'Sexism still rules politics' says Harriet Harman MP

As her new memoir lifts the lid on life as Britain's longest continuously serving female MP, Harriet Harman tells us why right now is the time for women to rise up and be counted

(Image credit: Rex)

As her new memoir lifts the lid on life as Britain's longest continuously serving female MP, Harriet Harman tells us why right now is the time for women to rise up and be counted

Labour MP Harriet Harman - and twice Acting Deputy Leader of the Labour Party - has spent the last 30 years bringing women's issues to the forefront of British politics. In her new memoir, A Woman's Work, she writes about the time her university tutor took her aside and explained that if she slept with him, she'd get a 2:1. She writes about her struggle with maternal guilt and life as a woman in a parliament that was 97% male. As Donald Trump continues to roll back the progress of women's rights, Harriet Harman writes exclusively for Marie Claire on why women need to shout as loudly as possible, especially now.

Words by Harriet Harman

'In 2017, women are having to take to the streets and march to protect their rights, and that's a sad reality. We need to march, and speak, and campaign, because we don't want to see the progress that we've made towards equality slipping back. A few decades ago the prevailing view was that men were superior creatures and our role was to support them. They "knew" about things. We did not. The summit of our ambitions was to catch a husband. And once we'd succeeded in that, our destiny was to cook and clean for him, have his children and look after them.

My generation - I'm 66 - decided that we were not going to put up with that. We didn't feel that we were inferior to men so why should we be subordinate to them? Why shouldn't he share the role of looking after his children and why shouldn't we be out in the world working and earning money too? That was what the Women's Movement was all about and massive steps were made.

But it's often a case of two steps forward and one step back when it comes to making real change. Those who never agreed with women's equality lurk waiting for the opportunity to turn the clock back. And they've got a new champion - no less than the leader of the Free World - US president Donald Trump. Leaked tape recordings show him describing how he grabs at women. One of the first Executive Orders he signed as President was restricting US funding for organisations which support birth control (including abortion) in developing countries. It's not Donald Trump - and the men-only advisory team beaming as he signed on the dotted line - who should be making choices about women. Women should be able to make those choices themselves. In the 1970's and 80s we marched under banners chanting "Not the church, not the state, women must decide their fate". And it's time to get those banners out again.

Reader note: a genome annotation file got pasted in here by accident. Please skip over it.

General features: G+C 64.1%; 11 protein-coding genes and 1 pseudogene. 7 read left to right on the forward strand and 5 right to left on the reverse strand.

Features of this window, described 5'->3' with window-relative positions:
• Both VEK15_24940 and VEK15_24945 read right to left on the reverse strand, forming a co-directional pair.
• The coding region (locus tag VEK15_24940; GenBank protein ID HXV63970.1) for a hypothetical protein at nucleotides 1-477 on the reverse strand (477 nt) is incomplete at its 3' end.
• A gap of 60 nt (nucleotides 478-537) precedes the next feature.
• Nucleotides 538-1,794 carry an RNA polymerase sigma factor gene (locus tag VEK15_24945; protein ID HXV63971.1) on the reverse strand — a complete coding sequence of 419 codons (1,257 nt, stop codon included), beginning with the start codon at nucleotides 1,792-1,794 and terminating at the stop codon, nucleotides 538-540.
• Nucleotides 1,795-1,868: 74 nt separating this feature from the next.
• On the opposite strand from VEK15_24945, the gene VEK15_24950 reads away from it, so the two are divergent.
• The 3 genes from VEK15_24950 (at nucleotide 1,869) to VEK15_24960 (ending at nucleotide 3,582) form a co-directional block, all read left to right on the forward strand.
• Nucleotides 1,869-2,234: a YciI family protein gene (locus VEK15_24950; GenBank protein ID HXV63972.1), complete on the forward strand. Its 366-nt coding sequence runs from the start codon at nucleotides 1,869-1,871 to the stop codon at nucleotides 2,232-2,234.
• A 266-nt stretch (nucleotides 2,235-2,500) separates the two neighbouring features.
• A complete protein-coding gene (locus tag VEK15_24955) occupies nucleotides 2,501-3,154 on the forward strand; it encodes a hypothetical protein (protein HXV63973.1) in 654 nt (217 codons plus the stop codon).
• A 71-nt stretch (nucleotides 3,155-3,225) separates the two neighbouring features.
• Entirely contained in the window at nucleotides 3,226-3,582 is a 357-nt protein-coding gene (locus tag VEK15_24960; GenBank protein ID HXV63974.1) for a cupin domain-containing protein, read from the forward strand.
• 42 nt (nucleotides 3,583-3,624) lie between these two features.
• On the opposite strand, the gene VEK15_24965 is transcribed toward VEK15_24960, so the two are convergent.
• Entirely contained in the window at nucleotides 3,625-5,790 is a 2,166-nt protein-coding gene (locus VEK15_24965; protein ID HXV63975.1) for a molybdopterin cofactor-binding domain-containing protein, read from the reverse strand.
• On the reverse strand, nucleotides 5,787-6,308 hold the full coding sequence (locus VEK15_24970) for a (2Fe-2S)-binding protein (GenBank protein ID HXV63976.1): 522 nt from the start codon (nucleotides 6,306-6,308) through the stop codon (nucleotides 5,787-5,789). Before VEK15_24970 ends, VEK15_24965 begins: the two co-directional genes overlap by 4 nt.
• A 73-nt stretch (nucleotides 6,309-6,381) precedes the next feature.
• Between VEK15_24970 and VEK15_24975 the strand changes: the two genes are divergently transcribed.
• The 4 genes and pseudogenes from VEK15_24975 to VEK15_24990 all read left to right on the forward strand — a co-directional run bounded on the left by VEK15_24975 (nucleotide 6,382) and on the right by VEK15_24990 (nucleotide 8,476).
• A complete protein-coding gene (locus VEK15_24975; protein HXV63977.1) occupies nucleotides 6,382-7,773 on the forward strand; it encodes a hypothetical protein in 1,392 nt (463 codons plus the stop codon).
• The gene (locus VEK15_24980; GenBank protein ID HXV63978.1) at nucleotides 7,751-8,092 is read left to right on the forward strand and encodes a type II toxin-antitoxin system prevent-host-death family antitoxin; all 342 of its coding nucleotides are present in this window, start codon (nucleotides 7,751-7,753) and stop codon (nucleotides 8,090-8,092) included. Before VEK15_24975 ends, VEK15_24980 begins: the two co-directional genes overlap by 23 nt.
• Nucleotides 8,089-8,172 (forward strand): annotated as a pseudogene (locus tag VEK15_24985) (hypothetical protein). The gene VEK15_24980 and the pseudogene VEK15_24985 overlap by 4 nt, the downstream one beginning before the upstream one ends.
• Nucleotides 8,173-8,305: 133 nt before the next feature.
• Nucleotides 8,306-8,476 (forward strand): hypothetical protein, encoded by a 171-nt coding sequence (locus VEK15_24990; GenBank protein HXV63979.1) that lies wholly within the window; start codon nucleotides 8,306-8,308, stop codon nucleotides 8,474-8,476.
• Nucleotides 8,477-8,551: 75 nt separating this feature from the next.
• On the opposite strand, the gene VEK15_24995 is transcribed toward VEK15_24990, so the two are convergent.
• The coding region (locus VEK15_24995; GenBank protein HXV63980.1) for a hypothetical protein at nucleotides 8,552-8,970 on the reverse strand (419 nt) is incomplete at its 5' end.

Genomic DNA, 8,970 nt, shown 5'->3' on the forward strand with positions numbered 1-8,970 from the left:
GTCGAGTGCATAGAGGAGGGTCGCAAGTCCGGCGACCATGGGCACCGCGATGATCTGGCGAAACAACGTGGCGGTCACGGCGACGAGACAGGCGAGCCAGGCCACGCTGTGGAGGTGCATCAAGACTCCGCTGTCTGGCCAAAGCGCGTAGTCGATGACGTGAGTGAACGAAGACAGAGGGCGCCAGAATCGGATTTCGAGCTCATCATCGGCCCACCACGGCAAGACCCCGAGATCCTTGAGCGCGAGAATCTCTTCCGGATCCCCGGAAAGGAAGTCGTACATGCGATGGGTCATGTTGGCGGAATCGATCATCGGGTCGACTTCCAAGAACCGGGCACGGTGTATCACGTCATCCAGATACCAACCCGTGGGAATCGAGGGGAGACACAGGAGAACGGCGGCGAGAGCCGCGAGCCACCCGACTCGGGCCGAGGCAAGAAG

This is not just about defending the rights we've already got. We are not yet equal. The annual income of women (taking into account pay, pensions, tax credits etc) is only 70% of men's. And we are not worth 30% less than men. Equality will be when we don't lag behind at all. And though attitudes have changed about domestic violence, still 100 women are killed by their husband or partner (or ex) every year. We've got a woman Prime Minister but women are still tearing their hair out about the cost of childcare.

We've got to defend the rights we've fought hard for and campaign to make further progress. So, sisters, lets get out there and lets get loud!'

Harriet Harman's memoir A Woman's Work (£20, Allen Lane) is out now

Tracy Ramsden